- Infested dwelling unit count. The number of units, as reported by a tenant or otherwise known to the property owner, to have had a bedbug infestation for the reporting period and annually for each subsequent report.
- Eradicated dwelling unit count. The number of units where eradication measures were employed for the reporting period.
- Re-infested dwelling unit count. The number of units that reported having a bedbug infestation after eradication methods were employed for the reporting period and annually for each subsequent report.
When submitting, owners certify that either:
- A copy of the most recent electronic form will be distributed to each tenant of the building upon each lease renewal or the commencement of a new lease issued; or
- A copy of the form will be posted in a prominent location within the building within 60 days of the filing and that the owner will maintain a record that a copy of the form was prominently posted within 60 days of the filing of the information with HPD.
Once this filing with HPD is completed, in addition to taking the action that the owner certifies to (either providing the filing to each tenant, upon commencement of a new lease and with each renewal lease, or posting in a prominent location within the building), the owner must either distribute DOHMH’s Preventing and Getting Rid of Bedbugs Safely guide (https://www1.nyc.gov/assets/doh/downloads/pdf/vector/bed-bug-guide.pdf) or post DOHMH’s Bedbug Information Notice. This notice provides information about the prevention, detection, and removal of bedbug infestation. The form must be posted within 60 days of the filing of the Bedbug Annual Report.
It’s important to note that in addition to the city-level bedbug filing requirements, state law requires owners to disclose bedbug infestation history dating back one year to new tenants through the bedbug disclosure form. This form can be found at http://www.nyshcr.org/forms/rent/dbbn.pdf.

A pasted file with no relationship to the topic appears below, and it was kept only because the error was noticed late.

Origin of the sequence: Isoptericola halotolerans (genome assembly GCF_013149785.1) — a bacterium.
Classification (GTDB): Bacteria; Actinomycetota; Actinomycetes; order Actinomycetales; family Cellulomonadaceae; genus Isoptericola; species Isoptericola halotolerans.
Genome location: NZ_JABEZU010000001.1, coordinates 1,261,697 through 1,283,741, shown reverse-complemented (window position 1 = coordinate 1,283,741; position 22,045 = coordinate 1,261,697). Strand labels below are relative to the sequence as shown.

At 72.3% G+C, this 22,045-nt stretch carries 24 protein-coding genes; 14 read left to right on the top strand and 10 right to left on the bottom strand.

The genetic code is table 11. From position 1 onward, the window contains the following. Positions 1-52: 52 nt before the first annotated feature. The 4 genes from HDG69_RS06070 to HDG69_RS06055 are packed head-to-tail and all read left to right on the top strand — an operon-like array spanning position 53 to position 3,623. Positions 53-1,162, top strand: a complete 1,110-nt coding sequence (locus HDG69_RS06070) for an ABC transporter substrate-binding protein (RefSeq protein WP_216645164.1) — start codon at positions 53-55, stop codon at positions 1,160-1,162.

How to Choose the Right Pest Control Company
The NYC Department of Health and Mental Hygiene (DOHMH) has provided some advice on how to identify a pest control company that’s well trained in managing bedbugs. You should use companies that are registered with the NYS Department of Environmental Conservation (DEC) and have licensed applicators. You can check for information on the company you want to hire by calling (718) 482-4994 or visiting http://www.dec.ny.gov. You should expect at least two treatment visits and a third follow-up visit to confirm that bedbugs have been eliminated. Severe infestations or cluttered apartments may take more visits to eliminate the bedbugs.
When asking companies how they’ll approach a bedbug problem, here’s what the DOHMH says good companies will do:
- Provide references;
- Insist on inspecting before quoting a final price;
- Provide a written inspection report, along with an action plan;
- Price a job according to inspection findings, not based on a flat fee;
- Make referrals for any repair that needs to be done;
- Recommend and make repeat visits until the problem is solved;
- Point out where bedbugs may hide and treat those areas;
- Use vacuum, cleaning, steaming, and other mechanical approaches to remove and kill bedbugs;
- Ask whether pets or children are present, and manage the use of pesticides accordingly;
- Provide regular training to their employees and educational materials to clients;
- Work with you until the problem has been controlled; and
- Encourage notifying adjacent apartments and inspect adjacent apartments for bedbugs.
Open HPD Bedbug Violation Results in Rent Reduction Order
In one bedbug-related decision, the DHCR granted a rent reduction for decreased services to a rent-stabilized tenant. The tenant alleged that there had been bedbugs in her apartment for over two years and that the management had not taken the issue seriously because it failed to investigate the apartments below hers for infestation.
The owner argued that it had an exterminator service the tenant's apartment many times, that the tenant had commenced an HP proceeding in housing court, that two other tenants were joined into that proceeding, and that it expected the issue to be resolved in the court case. The district rent administrator ruled for the tenant and reduced her rent, based on proof that included an HPD violation for bedbugs. The owner appealed and lost.
The DRA reasonably determined that the tenant's claim was supported by HPD records, including an open violation for the tenant's apartment at the time of the DRA ruling. Although the owner offered to show that an exterminator treated the apartment for bedbugs, the owner submitted no proof that the bedbug problem had been resolved. For example, the owner didn’t submit a Certificate of Correction filed with HPD [S&W Realty LLC: DHCR Adm. Rev. Docket No. GX210007RO, August 2020].